NAPTON ON THE HILL WEATHER

Thursday, March 17, 2011

Reifel Bird Sanctuary

The Reifel Migratory Bird Sanctuary is situated on Western Island, just west of Ladner in Delta, B.C., a rural remnant of the once vast Fraser Estuary marshes, the sanctuary is comprised of 850 acres of managed habitat and estuarine marsh, preserving it as an area of crucial importance to the countless thousands of migratory birds which twice annually travel the path along North America's Pacific Flyway.

Black-crowned Night Heron
Without a car the sanctuary is quite difficult to get to from Downtown Vancouver and so after train, bus and taxi, and again meeting up with Rob Catchpole, we duly arrived around 9.30am. The first thing that strikes you as you approach the reserve are the thousands of Lesser Snow Geese that famously winter here, and which are now gathering before moving off to their northern breeding ground! Then it becomes even more astounding when before we actually reach the sanctuary entrance we've already recorded 6 Immature Bald Eagle, Bewick's Wren, Trumpeter Swan and Killdeer.

Once you enter the sanctuary it becomes clear to you that this is no ordinary reserve. Our attention is immediately drawn to a couple of figures visible within the trees, we soon realise that we have two Black-crowned Night Heron, a terrific start. Rob tells me that when he last visited in the late 80's and from what he remembered this species was here then. Using his prior knowledge we decided that from here our best bet was to continue by taking the route which leads to the sea path.

We continued on, passing through one of the many lagoons and marsh areas, recording Red-winged Blackbird, now arriving in good numbers, and looking stunning in the bright sunshine, Pintail, Gadwall and Shoveler, reminding me of home, plus various numbers of Green-winged Teal, Canvasback, American Wigeon, Common Merganser, Bufflehead, Lesser Scaup and Hooded Merganser.

Marsh Wren
Just prior to arriving at the sea path our first Tree Swallows were recorded, probably amongst the first arrivals, today's strong breeze from the south and glorious sunshine is great for migration. As I look out across the bay, surveying the many grounded logs which litter this area, I'm amazed at what greets me! I stopped counting when I got beyond 30 immature and adult Bald Eagle. Each log appeared to have one of these iconic birds perched on it, a truly astonishing and memorable sight.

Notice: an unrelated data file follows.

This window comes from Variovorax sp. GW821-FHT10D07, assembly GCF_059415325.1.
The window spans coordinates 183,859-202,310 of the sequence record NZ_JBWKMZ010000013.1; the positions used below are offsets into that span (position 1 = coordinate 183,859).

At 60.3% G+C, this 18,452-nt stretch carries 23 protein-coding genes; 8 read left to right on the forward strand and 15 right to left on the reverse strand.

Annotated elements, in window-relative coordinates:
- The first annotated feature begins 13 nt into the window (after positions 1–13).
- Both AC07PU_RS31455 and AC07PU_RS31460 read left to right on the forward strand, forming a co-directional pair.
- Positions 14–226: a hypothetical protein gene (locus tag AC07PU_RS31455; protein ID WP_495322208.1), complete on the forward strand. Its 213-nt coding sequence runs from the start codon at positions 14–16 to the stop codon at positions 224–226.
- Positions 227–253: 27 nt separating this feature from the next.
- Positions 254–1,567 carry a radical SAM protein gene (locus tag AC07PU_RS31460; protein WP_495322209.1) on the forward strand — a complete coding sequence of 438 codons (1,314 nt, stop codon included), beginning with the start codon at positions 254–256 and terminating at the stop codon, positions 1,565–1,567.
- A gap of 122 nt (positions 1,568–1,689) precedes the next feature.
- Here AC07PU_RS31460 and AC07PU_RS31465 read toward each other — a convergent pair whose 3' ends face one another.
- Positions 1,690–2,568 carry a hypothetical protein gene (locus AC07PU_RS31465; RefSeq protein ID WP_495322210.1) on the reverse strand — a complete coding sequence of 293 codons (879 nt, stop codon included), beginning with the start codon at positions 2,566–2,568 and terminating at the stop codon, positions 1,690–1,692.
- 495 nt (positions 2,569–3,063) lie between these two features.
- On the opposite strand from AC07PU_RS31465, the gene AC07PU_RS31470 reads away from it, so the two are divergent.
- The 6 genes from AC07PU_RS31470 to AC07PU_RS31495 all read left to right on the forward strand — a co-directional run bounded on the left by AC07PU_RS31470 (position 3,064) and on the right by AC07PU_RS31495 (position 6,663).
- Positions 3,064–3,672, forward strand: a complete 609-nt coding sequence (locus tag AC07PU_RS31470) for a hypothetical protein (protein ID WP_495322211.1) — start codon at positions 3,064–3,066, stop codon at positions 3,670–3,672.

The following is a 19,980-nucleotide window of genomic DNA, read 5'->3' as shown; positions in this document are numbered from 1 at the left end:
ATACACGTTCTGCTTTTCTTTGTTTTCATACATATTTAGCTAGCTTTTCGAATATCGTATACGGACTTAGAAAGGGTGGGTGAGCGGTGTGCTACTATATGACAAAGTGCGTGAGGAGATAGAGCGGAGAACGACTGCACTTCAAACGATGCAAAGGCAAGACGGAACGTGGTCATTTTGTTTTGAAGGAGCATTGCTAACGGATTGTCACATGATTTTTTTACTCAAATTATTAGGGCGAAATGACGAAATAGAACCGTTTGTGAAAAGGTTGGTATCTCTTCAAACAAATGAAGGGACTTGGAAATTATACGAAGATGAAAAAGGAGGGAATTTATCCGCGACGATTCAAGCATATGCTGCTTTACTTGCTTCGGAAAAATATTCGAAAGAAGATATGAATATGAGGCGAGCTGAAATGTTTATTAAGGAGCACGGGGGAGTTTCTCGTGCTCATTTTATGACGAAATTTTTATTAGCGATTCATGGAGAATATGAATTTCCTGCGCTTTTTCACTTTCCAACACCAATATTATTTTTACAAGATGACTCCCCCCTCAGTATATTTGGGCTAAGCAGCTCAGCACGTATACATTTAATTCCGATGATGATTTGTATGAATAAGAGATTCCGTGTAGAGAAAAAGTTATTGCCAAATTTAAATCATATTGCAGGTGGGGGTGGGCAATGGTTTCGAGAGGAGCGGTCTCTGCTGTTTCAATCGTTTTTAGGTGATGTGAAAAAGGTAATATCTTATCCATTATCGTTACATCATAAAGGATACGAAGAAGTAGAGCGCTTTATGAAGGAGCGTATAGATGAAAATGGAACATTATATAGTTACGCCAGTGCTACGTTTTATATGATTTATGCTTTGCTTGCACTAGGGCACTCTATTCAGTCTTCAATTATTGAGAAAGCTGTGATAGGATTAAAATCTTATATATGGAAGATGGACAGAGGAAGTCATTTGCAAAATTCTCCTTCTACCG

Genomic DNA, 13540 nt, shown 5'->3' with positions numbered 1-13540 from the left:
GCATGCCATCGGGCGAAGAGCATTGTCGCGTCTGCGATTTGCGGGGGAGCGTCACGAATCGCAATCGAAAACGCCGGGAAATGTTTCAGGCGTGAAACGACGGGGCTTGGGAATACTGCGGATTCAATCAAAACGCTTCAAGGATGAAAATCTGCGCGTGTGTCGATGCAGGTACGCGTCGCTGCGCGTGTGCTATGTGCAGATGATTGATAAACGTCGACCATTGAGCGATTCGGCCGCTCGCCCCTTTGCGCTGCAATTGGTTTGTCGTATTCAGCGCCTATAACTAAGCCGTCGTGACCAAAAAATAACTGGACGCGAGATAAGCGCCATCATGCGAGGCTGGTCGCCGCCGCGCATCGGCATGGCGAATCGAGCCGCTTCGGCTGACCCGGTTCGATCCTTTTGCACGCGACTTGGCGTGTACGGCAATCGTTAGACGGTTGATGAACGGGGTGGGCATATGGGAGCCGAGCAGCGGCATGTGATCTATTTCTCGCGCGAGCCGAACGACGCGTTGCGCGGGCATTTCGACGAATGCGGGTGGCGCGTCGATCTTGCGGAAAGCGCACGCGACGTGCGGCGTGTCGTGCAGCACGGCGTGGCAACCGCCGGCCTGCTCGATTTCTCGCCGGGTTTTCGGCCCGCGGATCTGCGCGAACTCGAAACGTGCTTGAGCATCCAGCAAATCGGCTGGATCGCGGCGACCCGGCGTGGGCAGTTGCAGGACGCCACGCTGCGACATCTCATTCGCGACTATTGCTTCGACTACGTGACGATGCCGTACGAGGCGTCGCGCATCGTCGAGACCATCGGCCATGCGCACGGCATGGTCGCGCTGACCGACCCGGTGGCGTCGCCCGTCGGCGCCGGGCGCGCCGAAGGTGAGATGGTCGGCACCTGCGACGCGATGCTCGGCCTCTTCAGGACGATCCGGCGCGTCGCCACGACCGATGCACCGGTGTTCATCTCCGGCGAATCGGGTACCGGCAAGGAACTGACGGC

As we progressed north along the sea path our first Marsh Wrens, more spring arrivals, were seen and heard singing, a very gratey song, not too dissimilar to our own Sedge warbler. A Short -eared Owl shot up at one stage being pestered by several Red-winged Blackbird and as we rounded a bend, the call of Sora from within the reeds. Unfortunately, despite a long stop and search, we never quite managed to connect.

More Tree Swallows were seen on or around the many nesting boxes, specifically designed for these birds, these boxes are placed within the reed bed and raised above by long poles. Before moving back to the interior of the reserve a number of Northern Harrier, plus a lingering Rough-legged Hawk, probably one of the few remaining as most have already moved further north.

Norther Saw-whet Owl
The remainder of our visit was spent in search of reported Northern Hawk Owl and Northern Saw-whet Owls. During this time our bird count of the day increased with of note: Golden-crowned Sparrow, Fox Sparrow, Downy Woodpecker, Wood Duck, Greater White-fronted Geese, Red-breasted Nuthatch, Northern Flicker, Great Blue heron and House Finch.

Despite our search we bombed on the Northern Hawk Owl, which we were told hadn't actually been seen for several days, but the best of the day for me was a lone Northern Saw-whet Owl found roosting deep within a Holly Tree. Seven or eight inches of sheer delight, this gorgeous little, mainly nocturnal Owl, is a regular here at Reifel and despite the other superb species encountered today was my absolute winner!

**I've dedicated this post to Paul Norman chairman of the Brandon Marsh Volunteers back home, who kindly informed me of the first Sand Martins arriving at Brandon Marsh this morning. Many thanks Paul but can we PLEASE remember the time difference!!! A 2am text is somewhat beyond the cause :)